Success story seeks to improve; MedImmune will buy U.S. Bioscience for position in oncology


Gaithersburg-based MedImmune Inc., one of the nation's few profitable biotechnology companies, said yesterday that it plans to buy U.S. Bioscience Inc. so it can move into the oncology market.

The proposed stock swap deal values U.S. Bioscience of West Conshohocken, Pa., at $492 million, or $16.50 a share. U.S. Bioscience shares rose $2.625 to $14.125 yesterday. MedImmune rose $7.1875 to $109.25.

"This acquisition further solidifies MedImmune's commitment to the field of oncology," said Wayne Hockmeyer, chief executive officer at MedImmune.

Robert I. Kriebel, chief financial officer of U.S. Bioscience, said the company was not actively seeking a merger. MedImmune approached the company about a deal.

"This is a strategic transaction for them," he said. "They get our expertise in drug development and commercialization, and we are aligned with a great company.

"Shareholders will get a substantial premium for their investment."

Flush with cash from its sales blockbuster, the anti-viral drug Synagis, MedImmune has been on an acquisition hunt for companies or developmental-stage drugs that might help it expand its product pipeline and diversify beyond its infectious-disease and organ-transplant niche.

Earlier this year, it took an equity stake in a small California company to co-develop four experimental drugs.

Analysts also noted that the U.S. Bioscience deal is part of a trend of mergers and acquisitions this year in the biotechnology industry.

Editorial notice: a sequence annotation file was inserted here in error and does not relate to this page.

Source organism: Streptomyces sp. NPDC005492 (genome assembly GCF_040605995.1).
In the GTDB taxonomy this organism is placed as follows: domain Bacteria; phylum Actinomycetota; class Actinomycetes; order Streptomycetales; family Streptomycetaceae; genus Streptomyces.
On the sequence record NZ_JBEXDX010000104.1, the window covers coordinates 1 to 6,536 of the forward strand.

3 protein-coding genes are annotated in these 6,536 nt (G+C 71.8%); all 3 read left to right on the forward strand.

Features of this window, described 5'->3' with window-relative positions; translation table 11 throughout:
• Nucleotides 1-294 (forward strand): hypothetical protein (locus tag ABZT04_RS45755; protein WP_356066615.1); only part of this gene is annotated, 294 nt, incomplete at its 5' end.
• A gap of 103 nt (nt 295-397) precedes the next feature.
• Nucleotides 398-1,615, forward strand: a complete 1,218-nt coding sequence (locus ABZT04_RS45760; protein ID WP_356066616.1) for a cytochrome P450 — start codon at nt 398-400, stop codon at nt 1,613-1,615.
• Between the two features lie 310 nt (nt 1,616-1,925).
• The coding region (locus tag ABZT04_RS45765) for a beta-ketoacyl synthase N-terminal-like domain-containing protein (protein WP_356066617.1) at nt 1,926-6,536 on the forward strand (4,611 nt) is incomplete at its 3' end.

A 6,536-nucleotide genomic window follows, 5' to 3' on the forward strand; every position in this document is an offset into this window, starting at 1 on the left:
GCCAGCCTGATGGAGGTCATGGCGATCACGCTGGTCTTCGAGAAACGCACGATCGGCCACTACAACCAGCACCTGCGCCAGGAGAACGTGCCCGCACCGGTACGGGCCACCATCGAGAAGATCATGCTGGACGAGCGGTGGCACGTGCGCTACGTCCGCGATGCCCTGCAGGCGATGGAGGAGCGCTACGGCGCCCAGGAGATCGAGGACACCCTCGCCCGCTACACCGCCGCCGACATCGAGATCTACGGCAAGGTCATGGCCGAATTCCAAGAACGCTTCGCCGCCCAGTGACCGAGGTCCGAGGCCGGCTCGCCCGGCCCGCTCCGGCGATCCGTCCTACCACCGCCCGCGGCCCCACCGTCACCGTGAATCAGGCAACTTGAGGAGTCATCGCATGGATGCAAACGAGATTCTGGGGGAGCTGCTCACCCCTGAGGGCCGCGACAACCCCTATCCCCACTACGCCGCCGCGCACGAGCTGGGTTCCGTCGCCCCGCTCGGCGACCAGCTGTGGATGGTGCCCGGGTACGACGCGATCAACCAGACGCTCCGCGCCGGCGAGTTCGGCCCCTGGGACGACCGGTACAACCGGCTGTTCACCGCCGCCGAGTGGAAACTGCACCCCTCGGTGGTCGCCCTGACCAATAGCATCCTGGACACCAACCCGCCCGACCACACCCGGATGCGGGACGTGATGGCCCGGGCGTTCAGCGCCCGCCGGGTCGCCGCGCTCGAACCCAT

"We like this deal; it's a good fit" for MedImmune, said Lesley Wright Marino, a biotechnology analyst with BancBoston Robertson Stephens in New York. "I'm not a bit surprised that they went after an oncology company," Marino said. "U.S. Bioscience has several approved drugs, some of which could potentially be big."

Marino said MedImmune's skill in positioning and marketing drugs should be a good match for U.S. Bioscience's approved drug portfolio.

MedImmune also has considerable expertise in the antibody field, a growing area of interest for potentially treating cancer.

In the merger, MedImmune gains three U.S.-approved drugs: Ethyol, which reduces side effects of chemotherapy and radiation in lung and ovarian cancer patients and is U.S. Bioscience's biggest seller; Hexalen, a treatment for ovarian cancer; and NeuTrexin, used for treating pneumonia in people with impaired immune systems.

U.S. Bioscience, which went public in 1991, lost $9.5 million on sales of $27 million last year. It also has more than $50 million in cash and investments.

MedImmune said it did not expect the addition of the U.S. Bioscience sales to affect earnings in fiscal year 2000, but to boost them after. The deal is not expected to close until late this year or early next.

Along with gaining U.S. Bioscience's 80 cancer and AIDS researchers, MedImmune will acquire the company's 30-member oncology sales and marketing group. U.S. Bioscience also owns a manufacturing facility in the Netherlands.

During the first quarter of this year, U.S. Bioscience raised $20 million in a private placement with three venture capital firms.

The $492 million merger valuation is based on an average MedImmune share price of $110 during a 20-day trading period three days prior to a U.S. Bioscience shareholder meeting to discuss the merger.

Under that scenario, U.S. Bioscience shareholders would get 0.15 share of MedImmune common stock for each U.S. Bioscience share held.

Terms would change, however, should MedImmune's average share price hit specific averages that are higher or lower than the $110 average.

U.S. Bioscience would pay MedImmune a $15 million break-up fee and $2 million in expenses if the deal does not close.

Pub Date: 9/23/99

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